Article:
Leigh Nugent has offered his resignation as Swimming Australia head coach, paying the price for a disastrous Olympic campaign where a poor medal return was compounded by allegations of ill-discipline in the team. In a brief statement on Wednesday, Swimming Australia said that Nugent had told them last week he wanted to step down from the post and that his resignation was 'still a matter of negotiation'.
"Leigh actually approached us to discuss his future and where he would best fit into the new structure of the High Performance Unit," Swimming Australia president Barclay Nettlefold said in the statement. In those discussions it soon became very clear that while he still wanted to remain involved in the sport, he didn't want to continue in the position of head coach."
Nettlefold said that an interim head coach would be appointed in coming weeks ahead of the April 26-May 3 Australian Championships in Adelaide. Nugent, who oversaw Australia's second-best Olympic medals haul at the 2004 Athens Games, was named head coach in 2009, but after Australia brought home only one gold medal from the London Games pool, their worst tally in 20 years, his position became vulnerable.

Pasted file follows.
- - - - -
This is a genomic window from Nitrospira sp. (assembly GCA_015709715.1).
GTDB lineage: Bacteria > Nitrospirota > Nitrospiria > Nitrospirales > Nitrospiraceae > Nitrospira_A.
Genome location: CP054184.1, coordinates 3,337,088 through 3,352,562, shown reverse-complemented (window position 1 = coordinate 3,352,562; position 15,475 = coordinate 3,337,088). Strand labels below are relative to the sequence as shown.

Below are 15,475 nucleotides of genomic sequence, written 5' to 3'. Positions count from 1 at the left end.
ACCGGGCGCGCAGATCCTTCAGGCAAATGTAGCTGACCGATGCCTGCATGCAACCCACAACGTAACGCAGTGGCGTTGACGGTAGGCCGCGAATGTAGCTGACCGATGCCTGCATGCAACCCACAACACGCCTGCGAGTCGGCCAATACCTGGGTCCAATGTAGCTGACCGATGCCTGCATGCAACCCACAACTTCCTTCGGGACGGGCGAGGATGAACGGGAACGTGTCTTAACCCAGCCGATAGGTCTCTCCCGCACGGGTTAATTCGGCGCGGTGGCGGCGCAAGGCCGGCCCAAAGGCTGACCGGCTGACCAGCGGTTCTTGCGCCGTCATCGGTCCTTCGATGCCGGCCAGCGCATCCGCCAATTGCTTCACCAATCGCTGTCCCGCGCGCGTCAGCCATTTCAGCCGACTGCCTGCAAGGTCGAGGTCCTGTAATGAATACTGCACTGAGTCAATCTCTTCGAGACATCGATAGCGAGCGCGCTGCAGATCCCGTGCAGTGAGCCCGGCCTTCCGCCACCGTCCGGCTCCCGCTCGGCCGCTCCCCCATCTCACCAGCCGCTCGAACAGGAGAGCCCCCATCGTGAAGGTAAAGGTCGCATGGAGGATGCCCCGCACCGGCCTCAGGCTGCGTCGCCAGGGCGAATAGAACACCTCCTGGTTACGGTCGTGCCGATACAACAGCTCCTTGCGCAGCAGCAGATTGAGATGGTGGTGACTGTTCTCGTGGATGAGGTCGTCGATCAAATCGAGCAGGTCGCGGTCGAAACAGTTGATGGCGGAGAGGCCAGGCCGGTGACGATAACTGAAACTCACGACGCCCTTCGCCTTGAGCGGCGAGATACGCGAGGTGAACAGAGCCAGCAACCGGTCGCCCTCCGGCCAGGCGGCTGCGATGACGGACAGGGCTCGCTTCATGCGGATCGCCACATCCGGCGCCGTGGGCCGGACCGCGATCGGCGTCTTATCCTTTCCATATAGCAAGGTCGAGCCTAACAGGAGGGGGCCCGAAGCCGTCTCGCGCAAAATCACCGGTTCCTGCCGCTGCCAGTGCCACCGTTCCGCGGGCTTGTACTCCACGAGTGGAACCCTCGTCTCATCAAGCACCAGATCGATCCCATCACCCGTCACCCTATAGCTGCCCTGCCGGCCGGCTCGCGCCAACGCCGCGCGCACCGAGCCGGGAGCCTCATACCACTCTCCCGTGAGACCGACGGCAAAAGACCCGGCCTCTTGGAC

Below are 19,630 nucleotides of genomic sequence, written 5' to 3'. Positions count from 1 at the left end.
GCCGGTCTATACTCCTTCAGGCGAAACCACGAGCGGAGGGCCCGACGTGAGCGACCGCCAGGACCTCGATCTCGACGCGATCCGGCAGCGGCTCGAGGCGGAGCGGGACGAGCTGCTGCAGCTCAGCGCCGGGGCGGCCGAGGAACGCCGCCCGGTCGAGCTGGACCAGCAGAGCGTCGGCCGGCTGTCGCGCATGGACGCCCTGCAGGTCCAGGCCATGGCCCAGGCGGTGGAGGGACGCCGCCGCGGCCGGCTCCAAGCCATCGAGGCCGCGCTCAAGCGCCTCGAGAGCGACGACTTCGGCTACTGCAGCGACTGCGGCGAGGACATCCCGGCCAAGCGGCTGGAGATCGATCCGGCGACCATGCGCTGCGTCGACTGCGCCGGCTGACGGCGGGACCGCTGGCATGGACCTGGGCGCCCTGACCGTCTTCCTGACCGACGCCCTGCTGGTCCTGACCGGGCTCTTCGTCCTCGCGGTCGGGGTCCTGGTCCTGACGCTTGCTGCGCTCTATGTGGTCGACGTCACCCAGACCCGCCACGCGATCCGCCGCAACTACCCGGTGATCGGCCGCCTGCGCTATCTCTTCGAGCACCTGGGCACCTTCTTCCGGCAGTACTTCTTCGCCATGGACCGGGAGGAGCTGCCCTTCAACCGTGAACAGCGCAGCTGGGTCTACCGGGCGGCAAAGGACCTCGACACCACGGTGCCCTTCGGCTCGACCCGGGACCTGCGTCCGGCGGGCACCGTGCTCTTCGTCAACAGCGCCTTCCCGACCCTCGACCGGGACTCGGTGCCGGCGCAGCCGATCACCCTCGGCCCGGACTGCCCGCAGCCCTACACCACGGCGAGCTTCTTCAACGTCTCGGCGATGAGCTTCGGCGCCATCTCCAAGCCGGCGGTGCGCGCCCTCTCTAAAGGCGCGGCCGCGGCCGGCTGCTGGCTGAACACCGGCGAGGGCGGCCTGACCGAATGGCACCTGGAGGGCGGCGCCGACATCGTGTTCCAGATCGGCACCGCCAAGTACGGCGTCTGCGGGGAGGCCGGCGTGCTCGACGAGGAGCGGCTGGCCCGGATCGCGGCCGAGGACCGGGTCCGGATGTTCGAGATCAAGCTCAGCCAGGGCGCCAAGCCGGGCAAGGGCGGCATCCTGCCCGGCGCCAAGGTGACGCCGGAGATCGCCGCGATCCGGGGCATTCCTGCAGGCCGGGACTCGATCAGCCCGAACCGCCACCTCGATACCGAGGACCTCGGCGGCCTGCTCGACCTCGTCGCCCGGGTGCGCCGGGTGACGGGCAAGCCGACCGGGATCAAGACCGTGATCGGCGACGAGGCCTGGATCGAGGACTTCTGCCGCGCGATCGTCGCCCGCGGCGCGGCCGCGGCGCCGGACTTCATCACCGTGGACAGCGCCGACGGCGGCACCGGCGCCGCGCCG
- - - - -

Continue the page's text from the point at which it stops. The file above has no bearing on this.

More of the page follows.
Nugent, who oversaw Australia's second-best Olympic medals haul at the 2004 Athens Games, was named head coach in 2009.
Recent reviews painted the picture of a "toxic" team environment where five Australian swimmers took Stilnox in a 'bonding session' in the leadup to London despite the sedative being banned by the Australian Olympic Committee. A number of female team members, including Olympic backstroke silver medallist Emily Seebohm, told local media they had complained to Nugent of harassment by their male counterparts at a pre-games training camp, but their complaints were not taken seriously.
Nugent's contract was to run until the end of the year with an option of a further three years to take in the 2016 Rio Olympics. Australia's Olympic chief John Coates said earlier this month that the swimming scandal could lead to parents blocking their children from taking up the sport, while also turning off sponsors.
In the wake of a highly critical review into the governance of the sport, Swimming Australia will also bring in a new CEO and high performance director.
"There will be a new leadership structure for the organisation for the Australian Championships and the aim of that structure is to provide our elite and up-and-coming athletes and coaches with the best environment to succeed," Nettlefold said.
"We have a preferred candidate for the CEO position in Mark Anderson from Hockey Australia, and will look to finalise his appointment next week. Similarly we have narrowed the Director of High Performance down to a preference of two candidates and will consult with the new CEO and High Performance Committee before finalising that appointment."